dividend increase 26, Chicago Board Options Exchange Turns 40

Chicago Board Options Exchange Turns 40

40 years ago today, on April 26, 1973, what eventually became the Chicago Board Options Exchange (CBOE) began trading call options on 16 different underlying stocks. A total of 911 contracts changed hands that day in a room that had formerly been the smoker's lounge for the members of the Board of Trade.

Today, CBOE is the largest options exchange in the U.S., trading more than a billion options contracts annually.

Prior to standardized option contracts there were private contracts negotiated one at a time. In 1972, for example, if one wanted to buy an IBM call, an options broker would have to find a seller. Then, the length of the option would have to be agreed upon (typically, 35, 65, or 95 days); the seller would "write" a contract; and the deal would be done. But the strike was always the stock's last sale price. In this example, maybe IBM was at 215⅜. Even if IBM advanced to 230 over the next two weeks, putting the call 14⅝ points in the money, it would have been virtually impossible to sell the option because there was no secondary market.

Standardized striking prices and expiration dates revolutionized the market. Along with a central clearinghouse (the OCC) to break the direct link between buyer and seller, and to stand behind the contracts, they helped options explode. The publication of the Black-Scholes option-pricing model in 1973 was instrumental in the industry's growth, too.

Deb Peters, now a vice president at the exchange and the director of CBOE's Options Institute, was present when standardized options began trading. "I had been working with a brokerage firm in what was called 'The Cage', where we took stock in and paid out checks," Deb said. "My boss came in one day and told me, 'I've got to put together a bunch of people because there's talk of trading these things called options. This thing is never going to go, but the firm says we've got to do it, so you guys are going to learn about it.'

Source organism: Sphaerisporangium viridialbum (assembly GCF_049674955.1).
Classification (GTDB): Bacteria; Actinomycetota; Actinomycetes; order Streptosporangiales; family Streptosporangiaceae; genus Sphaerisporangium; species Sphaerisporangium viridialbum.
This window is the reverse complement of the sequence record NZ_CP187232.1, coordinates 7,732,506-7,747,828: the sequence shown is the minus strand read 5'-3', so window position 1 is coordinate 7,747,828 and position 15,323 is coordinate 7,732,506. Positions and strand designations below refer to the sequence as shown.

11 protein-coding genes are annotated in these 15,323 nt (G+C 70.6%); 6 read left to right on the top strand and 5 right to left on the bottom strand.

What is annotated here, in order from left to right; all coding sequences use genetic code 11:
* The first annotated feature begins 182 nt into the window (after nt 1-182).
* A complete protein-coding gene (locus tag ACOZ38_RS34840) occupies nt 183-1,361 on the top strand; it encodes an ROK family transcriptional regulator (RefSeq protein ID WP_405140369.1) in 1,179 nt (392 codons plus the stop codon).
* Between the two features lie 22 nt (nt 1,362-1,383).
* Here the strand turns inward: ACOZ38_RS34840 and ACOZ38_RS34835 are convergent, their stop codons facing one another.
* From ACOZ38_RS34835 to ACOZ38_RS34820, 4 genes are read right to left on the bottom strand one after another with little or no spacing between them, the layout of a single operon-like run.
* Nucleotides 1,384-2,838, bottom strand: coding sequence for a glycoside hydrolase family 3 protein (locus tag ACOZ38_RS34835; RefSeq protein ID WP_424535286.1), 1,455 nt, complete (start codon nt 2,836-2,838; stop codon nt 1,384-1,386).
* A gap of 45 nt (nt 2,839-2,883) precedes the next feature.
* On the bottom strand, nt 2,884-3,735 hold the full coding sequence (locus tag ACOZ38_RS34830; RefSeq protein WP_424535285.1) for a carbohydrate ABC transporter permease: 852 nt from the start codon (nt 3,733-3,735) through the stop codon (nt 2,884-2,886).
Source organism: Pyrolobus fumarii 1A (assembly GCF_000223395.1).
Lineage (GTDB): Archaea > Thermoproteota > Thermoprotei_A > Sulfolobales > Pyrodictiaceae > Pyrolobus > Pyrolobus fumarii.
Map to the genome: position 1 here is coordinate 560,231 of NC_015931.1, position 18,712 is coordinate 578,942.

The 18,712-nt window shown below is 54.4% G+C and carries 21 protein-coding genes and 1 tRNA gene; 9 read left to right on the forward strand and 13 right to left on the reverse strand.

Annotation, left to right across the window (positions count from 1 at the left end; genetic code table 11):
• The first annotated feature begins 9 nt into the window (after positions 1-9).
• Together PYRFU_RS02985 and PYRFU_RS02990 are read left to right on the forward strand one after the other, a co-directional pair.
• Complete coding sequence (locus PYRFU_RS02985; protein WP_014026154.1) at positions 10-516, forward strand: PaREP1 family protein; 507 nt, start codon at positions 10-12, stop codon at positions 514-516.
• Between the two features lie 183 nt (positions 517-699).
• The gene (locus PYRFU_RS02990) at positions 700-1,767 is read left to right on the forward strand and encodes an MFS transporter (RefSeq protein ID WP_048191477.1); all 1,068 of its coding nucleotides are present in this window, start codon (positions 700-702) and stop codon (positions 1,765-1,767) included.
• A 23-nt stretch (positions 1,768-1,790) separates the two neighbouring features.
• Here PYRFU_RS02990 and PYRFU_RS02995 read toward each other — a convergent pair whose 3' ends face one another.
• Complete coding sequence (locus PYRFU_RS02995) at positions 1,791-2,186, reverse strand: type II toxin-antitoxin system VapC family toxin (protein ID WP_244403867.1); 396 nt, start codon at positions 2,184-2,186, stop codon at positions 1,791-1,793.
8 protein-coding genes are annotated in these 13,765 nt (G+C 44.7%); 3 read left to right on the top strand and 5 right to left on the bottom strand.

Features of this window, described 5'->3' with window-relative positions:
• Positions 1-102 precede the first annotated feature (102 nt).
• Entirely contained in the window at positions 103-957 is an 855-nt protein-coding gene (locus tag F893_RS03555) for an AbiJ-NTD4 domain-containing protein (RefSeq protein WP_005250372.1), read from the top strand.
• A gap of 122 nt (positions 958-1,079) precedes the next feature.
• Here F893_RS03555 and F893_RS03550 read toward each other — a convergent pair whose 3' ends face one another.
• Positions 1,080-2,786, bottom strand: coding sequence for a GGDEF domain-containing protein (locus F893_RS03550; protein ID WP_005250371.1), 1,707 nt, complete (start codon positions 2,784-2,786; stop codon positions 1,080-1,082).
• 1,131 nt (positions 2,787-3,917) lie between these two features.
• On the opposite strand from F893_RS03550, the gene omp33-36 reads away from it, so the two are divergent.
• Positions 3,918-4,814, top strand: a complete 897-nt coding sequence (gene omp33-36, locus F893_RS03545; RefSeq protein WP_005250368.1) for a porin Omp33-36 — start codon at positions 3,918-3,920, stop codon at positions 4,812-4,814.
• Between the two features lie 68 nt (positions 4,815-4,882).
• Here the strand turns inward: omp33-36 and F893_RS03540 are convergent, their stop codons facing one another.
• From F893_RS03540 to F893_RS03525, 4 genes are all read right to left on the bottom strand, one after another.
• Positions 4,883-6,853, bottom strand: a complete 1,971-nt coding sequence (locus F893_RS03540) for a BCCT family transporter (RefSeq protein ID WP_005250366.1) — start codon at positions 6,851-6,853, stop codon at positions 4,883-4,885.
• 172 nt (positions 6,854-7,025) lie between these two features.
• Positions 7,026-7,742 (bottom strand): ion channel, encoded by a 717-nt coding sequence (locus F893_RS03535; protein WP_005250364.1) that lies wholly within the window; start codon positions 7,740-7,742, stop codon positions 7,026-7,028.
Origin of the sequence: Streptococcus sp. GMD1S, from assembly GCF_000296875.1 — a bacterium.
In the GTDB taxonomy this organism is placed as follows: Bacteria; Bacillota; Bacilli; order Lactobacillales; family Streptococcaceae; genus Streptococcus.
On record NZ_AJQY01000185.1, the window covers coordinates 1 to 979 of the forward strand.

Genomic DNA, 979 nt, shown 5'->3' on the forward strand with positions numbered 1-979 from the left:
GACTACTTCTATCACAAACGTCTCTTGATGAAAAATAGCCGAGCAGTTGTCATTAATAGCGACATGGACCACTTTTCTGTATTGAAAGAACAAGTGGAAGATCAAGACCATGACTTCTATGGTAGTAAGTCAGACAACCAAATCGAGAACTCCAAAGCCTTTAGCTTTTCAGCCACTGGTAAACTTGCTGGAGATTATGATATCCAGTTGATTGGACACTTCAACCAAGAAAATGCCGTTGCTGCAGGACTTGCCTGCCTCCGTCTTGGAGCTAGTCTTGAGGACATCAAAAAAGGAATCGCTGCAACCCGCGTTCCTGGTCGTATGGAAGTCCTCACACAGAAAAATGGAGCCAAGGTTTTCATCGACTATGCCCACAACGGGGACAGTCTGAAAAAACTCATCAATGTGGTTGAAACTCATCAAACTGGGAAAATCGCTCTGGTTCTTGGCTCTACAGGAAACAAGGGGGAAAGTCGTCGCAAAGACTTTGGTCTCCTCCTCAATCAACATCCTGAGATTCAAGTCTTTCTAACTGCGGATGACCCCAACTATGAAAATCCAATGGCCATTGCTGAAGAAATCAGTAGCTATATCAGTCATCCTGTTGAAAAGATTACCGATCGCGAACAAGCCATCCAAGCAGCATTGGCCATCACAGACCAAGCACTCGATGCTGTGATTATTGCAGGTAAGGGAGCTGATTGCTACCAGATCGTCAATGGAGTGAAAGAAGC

From its humble beginnings CBOE quickly grew. By the summer of 1974 daily volume had reached more than 20,000 contracts. The following year the American and Philadelphia Stock Exchanges had opened their own option trading floors. Concerned about the explosive growth of the market, in 1977 the SEC put a moratorium on new options while they reviewed the structure and regulatory practices of the exchanges. It was lifted in 1980.

"When we started trading index options in 1983 it was a big thing," said Deb. "I remember the record volumes and staying all night to make sure all the trades cleared. It was fun being part of an industry that had started from nothing and was growing by leaps and bounds. I remember when we hit 250,000 contracts a day, and we thought that was incredible, then hitting 400,000 contracts and we couldn't believe we were actually doing it."

"It's amazing to think that when the industry does 15 or 16 million contracts a day we now think of that as light volume. I remember when we hit 100,000 and thought we'd never be able to keep up with it!" Deb concluded. "But even knowing how far we have come, I am more excited about our future growth. There are so many things you can do with options. Even after 40 years, we're still in our infancy."

Happy 40th Birthday CBOE!

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